This was a study in the New England Journal of Medicine. What they found was just a 10-week diet, and the low-calorie diet, I think they’re going after 14,000 calories a day or something like that, which in the most traditional dietitians and doctors and things would probably suggest the low-calorie diet such as this. Well, the problem is these people not only gain their weight back, but they gain more weight back than when they started, and their hormones in the gut were still suppressed. They had more insulin resistance than when they started. They had more hunger cravings than when they started, and they had worse fat burning when they started. So, we need to keep the gut in mind not only for GI disorders, not just for autoimmunity, but for metabolic restoration and fat loss as a whole. Again, we’ve already mentioned this, but I do want to show you that the GLP-1 and the CCK and these incretin hormones, they’re not only affecting the gut, they affect many different biological tissues in the body – the heart, the brain, the liver, muscle, tissue, and so on. When there is a malfunction in the gut, we know the saying, right? You’re going to have “Death begins in the colon;” you’re going to have systemic abnormalities and so, it’s very important. We’ll talk about ways that you can increase these gut-derived hormones, but this is No. 1 in terms of where to begin with the dietary metabolic restoration program or weight management program is make sure that these gut-derived hormones are functioning optimally. My favorite for this are phytochemicals, and that’s the one secret ingredient.
What is that one thing that you’re going to tell people that you need to include in every meal? And it’s phytochemicals (phytonutrients).
Here’s the reason why. We tend to think about cumin, garlic, berberine, resveratrol, blueberry polyphenols, green tea – all these things that we know to be beneficial, we know they’re “antioxidants.” We know they’re healthy, but how are they healthy? How are they working? Well, it turns out there’s a twofold effect on fat burning. They not only bind to these docking receptors in the small intestine and increase the secretion or release of these gastrointestinal hormones that are just referenced, but they also selectively increase the proliferation of good guy bacteria. I’m saying it again because this is so, so important. I have a slide on it, but I want to say this a million times so that this really sticks. Polyphenolic compounds are only metabolized by beneficial bacteria.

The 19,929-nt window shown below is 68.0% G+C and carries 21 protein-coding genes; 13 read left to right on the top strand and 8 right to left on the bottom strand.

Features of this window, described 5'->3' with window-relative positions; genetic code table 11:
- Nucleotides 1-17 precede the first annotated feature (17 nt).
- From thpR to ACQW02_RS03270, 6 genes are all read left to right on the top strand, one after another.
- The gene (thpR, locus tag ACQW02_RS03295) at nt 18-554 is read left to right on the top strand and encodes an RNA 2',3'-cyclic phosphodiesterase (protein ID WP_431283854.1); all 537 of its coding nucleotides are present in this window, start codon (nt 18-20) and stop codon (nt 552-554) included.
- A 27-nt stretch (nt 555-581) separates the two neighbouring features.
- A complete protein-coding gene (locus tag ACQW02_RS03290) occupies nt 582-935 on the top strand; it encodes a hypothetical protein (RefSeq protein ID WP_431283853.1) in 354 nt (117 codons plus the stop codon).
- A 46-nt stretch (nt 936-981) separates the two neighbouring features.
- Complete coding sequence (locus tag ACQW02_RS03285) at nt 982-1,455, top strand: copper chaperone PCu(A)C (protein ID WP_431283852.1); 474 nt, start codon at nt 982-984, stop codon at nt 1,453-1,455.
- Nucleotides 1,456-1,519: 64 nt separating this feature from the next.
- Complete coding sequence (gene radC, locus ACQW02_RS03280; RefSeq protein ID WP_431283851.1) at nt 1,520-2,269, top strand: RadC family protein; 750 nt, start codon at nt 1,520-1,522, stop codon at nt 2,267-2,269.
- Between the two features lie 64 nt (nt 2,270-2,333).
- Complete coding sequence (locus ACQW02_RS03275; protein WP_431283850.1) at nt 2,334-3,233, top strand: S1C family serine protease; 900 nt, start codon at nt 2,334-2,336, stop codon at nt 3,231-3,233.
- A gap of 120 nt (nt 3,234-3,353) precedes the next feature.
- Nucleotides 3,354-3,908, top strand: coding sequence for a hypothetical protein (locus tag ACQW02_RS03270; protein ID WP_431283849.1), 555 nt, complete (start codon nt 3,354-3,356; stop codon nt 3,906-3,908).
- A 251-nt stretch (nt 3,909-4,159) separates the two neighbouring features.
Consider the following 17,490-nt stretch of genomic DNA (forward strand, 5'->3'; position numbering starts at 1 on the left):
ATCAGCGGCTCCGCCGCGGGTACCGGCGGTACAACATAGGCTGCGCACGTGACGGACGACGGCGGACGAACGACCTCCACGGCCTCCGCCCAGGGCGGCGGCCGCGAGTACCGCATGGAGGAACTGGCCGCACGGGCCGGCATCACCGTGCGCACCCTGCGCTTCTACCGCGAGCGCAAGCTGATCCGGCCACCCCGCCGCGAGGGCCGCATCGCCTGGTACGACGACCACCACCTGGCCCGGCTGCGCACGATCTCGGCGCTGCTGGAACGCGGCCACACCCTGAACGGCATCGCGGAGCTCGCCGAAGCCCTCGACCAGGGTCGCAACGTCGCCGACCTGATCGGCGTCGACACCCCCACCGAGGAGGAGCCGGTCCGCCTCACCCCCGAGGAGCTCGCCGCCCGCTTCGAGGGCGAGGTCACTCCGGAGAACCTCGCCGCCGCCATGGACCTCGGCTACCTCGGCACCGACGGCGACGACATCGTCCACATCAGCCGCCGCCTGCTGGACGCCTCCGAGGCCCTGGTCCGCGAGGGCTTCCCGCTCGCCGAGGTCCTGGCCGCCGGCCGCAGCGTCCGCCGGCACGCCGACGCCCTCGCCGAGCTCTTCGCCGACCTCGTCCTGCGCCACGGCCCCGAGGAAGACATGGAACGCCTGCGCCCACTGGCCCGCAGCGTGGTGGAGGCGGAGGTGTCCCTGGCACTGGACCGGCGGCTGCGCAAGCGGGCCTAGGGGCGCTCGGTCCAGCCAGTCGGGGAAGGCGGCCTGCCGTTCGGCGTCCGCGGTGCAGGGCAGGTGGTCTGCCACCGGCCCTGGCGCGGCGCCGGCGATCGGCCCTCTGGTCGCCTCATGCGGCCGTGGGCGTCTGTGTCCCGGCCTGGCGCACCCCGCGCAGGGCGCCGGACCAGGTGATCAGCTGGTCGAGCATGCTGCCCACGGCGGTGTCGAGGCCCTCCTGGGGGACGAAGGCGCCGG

So, just by eating a diet that’s rich in polyphenols – the greens and spinach and kale, the oranges and bell peppers, and so forth, the purples and blueberries, and the purple kale – all these things – they can only be broken down by good guy bacteria. The bad guy bacteria literally do not have the enzymatic capacity to break them down. So, just by eating a diet rich in fruits and vegetables, and polyphenols, and drinking tea, looking at herbs and spices, you’re not going to affect your metabolism and your so-called increased antioxidants in your body, but you’re going to selectively proliferate good bacteria; they’re almost like prebiotics in that sense. That’s huge, and it makes a lot of sense. We need to really change the way that we look at diet and think about the gut first, think about the bacteria that reside between them. Also, medium-chained fats, such as coconuts, walnuts, macadamia nuts and so forth – these fatty acids also stimulate the release of these gastrointestinal hormones. So, that’s really huge. I summarized this right here. Pea protein is another protein that’s why Xymogen made a switch about I think three years ago, to get rid of this rice protein. Not only other’s proteins not very clean from heavy metal, genetically modified standpoint, but these proteins also don’t stimulate these satiety receptors like pea protein does. That’s really unique. There are some studies from a research I do that has shown that pea protein, but not rice, not soy – pea and whey actually – whey protein is a good stimulator of these gut hormones, is beneficial. Eating in a calm relaxed state, chewing your food – I’m going to talk about rate of eating and such. Regular activation – that would be your meditation; your prayer; your heart math, which I’m a huge fan of.